I don't think any rational person assumes
I disagree. I think that some rational persons, in particular many religious persons, consider themselves accountable to God for all symbolic activity in which they engage.
This view is supported in the New Testament in 2 Corinthians 5:20, which calls Christians to be ambassadors for Christ. Engaging in a form of symbolism is an act of speech.
The Old Testament / Hebrew bible is full of strictures against engaging in symbolic support of claims that the Lord is not in charge of everything and worthy of exclusive worship.
Thought experiments involving role-reversal are useful for everyone in this kind of discussion. Would you consider it okay for the law to compel a Muslim-owned advertising company to write "Islam is wrong. Mohamed was a militant con artist" all over a city's billboards? If not, why not?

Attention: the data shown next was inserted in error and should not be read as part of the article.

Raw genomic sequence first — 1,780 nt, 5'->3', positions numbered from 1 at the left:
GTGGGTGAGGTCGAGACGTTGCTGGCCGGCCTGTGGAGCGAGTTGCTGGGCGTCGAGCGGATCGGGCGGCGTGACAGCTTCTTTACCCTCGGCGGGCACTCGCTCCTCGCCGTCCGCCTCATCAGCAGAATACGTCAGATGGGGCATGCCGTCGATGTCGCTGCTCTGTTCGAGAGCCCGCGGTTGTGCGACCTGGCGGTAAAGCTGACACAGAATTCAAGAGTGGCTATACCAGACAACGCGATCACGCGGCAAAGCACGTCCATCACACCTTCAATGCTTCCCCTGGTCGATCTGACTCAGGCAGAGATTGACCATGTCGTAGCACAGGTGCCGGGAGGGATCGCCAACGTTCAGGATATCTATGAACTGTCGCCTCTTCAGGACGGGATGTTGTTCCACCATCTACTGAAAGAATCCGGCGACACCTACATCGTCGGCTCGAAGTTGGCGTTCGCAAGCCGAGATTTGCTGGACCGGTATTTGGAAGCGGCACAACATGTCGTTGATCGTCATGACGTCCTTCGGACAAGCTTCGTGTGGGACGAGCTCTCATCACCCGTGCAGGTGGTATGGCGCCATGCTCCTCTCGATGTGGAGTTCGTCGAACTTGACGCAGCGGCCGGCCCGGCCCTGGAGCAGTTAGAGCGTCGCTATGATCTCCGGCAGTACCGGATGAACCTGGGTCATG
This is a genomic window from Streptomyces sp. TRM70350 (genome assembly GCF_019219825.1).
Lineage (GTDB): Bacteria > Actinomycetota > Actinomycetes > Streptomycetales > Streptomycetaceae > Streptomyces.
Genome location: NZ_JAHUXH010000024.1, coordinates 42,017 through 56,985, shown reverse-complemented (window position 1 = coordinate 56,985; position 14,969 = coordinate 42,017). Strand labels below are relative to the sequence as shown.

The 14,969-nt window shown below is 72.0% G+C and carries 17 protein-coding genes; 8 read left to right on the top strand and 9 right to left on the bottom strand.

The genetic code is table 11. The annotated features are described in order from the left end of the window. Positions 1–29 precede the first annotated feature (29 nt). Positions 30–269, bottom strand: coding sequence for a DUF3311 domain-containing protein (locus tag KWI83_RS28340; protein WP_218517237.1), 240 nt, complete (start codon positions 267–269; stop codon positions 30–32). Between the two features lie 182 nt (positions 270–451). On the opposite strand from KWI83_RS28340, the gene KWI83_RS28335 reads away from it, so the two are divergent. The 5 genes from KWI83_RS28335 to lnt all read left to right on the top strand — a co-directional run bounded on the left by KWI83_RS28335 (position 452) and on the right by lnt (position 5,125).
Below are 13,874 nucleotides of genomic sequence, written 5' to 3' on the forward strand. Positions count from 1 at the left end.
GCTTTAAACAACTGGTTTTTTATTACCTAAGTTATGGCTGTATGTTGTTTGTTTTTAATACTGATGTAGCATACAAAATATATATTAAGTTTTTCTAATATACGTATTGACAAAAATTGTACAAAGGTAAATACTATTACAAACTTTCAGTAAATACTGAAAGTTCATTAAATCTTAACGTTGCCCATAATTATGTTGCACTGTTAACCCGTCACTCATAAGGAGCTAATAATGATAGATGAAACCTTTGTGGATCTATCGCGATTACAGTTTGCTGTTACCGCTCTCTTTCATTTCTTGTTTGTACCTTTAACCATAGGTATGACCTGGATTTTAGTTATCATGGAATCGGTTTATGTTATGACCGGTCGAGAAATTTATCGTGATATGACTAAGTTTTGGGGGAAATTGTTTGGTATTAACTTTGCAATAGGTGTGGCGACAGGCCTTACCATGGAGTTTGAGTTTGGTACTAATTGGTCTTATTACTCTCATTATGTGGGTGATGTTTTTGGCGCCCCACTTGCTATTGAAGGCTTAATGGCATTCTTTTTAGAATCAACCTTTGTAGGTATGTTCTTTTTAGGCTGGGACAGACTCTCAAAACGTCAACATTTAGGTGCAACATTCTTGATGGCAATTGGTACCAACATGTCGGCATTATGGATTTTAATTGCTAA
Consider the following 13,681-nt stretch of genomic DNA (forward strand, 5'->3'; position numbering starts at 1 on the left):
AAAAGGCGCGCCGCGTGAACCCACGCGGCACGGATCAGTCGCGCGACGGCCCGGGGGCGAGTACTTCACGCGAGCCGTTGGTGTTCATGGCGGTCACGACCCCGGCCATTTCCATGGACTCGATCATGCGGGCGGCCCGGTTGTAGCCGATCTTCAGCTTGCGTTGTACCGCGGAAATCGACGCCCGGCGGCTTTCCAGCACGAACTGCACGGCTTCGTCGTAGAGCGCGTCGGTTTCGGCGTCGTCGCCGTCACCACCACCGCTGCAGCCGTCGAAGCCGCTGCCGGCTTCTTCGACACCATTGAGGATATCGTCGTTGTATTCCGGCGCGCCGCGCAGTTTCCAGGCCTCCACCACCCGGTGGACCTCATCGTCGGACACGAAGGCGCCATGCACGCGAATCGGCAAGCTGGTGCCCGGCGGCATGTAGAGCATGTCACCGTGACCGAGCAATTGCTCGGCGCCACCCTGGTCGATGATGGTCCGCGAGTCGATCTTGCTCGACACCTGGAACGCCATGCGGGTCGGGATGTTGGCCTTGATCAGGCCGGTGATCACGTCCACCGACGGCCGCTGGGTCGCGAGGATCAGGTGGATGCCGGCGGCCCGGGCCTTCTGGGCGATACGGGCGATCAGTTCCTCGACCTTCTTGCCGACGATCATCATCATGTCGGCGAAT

Or would be okay, on your view, to force a Jewish-owned movie-making company to produce and promote a movie claiming that the Jews had it coming in the Holocaust, if it could somehow be shown in court that the submitted script was a guaranteed money-maker for them?
My contention is that some Christians consider writing messages counter to their theology to be objectionable in the same way. And that the very debate about whether or not it's sufficiently a matter of compelled religious speech is itself a question whose answer depends on one's religious viewpoint.